The Royal Palace

Once upon a time, there was a great king. He was very powerful and prosperous. So he built a huge palace for himself and his 76 queens. It was a magnificent palace of gold, silver, and precious stones. It was the most beautiful building in the whole of the world. Other kings were jealous of this king\’s palace and were in awe of its beauty. People used to travel hundreds of miles to come and have a glimpse of this palace. But then, one day, the king became ill. He became weak and could no longer rule. The princes killed the king and fought among themselves. One of them emerged the most powerful after killing all his siblings and crowned himself the king.

The next day he called the royal architect and told him, \”You\’re an incompetent fool, a nincompoop! You don\’t know design from horse dung! You don\’t know how to design buildings or palaces! This palace has been made unprofessionally. I want a rework. No, I want to break this palace down and build a new one! Bring me new designs, show me new schedules, give me fresh budgets! But this aberration must go!\”

The royal architect was shocked and disheartened. He said,\”But sire, it took 21 years to build this palace, it is the most beautiful palace in the world! People from far and wide come to see this magnificent structure. They sing praise of our kingdom and its king. How can you call this heavenly palace ugly?\”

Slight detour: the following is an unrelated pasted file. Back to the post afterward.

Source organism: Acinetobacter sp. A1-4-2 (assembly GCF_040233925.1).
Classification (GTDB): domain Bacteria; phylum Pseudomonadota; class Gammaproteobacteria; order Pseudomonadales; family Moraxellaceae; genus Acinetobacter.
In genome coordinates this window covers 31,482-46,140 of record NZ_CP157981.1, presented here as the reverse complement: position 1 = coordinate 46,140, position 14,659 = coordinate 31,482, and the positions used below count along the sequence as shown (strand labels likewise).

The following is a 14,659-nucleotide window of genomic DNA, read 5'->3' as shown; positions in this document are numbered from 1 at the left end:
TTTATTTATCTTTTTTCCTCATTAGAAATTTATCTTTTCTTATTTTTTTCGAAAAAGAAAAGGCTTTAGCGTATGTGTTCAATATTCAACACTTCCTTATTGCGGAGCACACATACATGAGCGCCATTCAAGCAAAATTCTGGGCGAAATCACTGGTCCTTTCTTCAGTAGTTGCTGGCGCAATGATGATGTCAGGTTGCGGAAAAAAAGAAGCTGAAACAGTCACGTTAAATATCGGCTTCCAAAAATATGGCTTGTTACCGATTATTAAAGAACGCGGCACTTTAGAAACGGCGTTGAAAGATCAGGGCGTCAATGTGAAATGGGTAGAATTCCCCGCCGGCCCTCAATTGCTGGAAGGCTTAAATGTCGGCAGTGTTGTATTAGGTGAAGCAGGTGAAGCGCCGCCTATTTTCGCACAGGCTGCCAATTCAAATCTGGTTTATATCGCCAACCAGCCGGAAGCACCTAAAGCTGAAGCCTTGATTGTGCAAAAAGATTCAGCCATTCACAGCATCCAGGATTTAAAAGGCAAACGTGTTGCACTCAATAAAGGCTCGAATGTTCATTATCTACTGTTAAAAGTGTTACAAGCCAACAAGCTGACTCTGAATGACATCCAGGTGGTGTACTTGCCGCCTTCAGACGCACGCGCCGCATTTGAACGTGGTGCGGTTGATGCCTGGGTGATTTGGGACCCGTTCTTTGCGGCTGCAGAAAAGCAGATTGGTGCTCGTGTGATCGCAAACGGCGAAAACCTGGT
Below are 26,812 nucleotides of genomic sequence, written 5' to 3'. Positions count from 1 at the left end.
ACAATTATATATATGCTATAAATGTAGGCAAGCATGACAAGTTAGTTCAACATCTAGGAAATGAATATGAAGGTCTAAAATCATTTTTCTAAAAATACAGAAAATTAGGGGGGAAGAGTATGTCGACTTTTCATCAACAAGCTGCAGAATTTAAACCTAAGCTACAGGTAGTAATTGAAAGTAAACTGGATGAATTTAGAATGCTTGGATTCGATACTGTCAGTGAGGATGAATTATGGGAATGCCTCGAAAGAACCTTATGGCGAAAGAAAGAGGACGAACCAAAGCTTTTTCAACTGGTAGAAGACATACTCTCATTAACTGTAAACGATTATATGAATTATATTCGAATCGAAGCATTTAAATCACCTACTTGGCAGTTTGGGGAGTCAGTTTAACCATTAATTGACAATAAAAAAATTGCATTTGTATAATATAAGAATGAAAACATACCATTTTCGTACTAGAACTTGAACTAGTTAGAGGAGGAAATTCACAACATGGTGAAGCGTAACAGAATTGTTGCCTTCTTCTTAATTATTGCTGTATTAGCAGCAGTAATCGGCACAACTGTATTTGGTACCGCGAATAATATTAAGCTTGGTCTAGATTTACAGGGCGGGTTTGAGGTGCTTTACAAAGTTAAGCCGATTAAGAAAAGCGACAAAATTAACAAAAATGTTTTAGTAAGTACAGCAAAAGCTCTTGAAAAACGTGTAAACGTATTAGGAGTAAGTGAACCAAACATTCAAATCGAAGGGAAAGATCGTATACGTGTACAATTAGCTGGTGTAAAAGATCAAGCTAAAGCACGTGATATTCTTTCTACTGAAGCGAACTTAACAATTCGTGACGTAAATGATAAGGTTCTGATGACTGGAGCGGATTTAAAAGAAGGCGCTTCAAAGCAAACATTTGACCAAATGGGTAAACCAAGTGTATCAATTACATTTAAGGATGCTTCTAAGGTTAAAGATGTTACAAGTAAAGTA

The king replied,\”Because now I am the King, and what I say is the truth. Do as I say and you\’ll be richer than you can ever imagine. If you refuse, I\’ll decimate your entire clan.\”

The royal architect learned his lesson and decided to rebuild. At least he retained his head and his job.

Published by Anupam Choudhury

I'm a writer, editor, and blogger from New Delhi, India.

2 thoughts on “The Royal Palace

  1. though the tone of the story is naturally inclined to be sympathetic to the erstwhile king this a contrarian thought which I have: Had there been no new \”powerful king\” the magnificent palace would one day anyway turned into a dilapidated ruin with nothing to replace it … so the beautiful things always lie on the ashes of some decayed or decaying magnificence!


  2. I agree with your comment that the \’grand\’ today will eventually lie in ruins. But I intended this piece to be sympathetic towards the architect, the designer, the worker–the person who build it with his own hands, sweat and blood. Most times, he is the person who is most attached to his work. Just imagine the frustration of the worker when a change of regime changes the outlook towards your work–the whole arbitrariness of it! This is something we face often in our offices. The new king makes the rules. The king is dead; long live the king.


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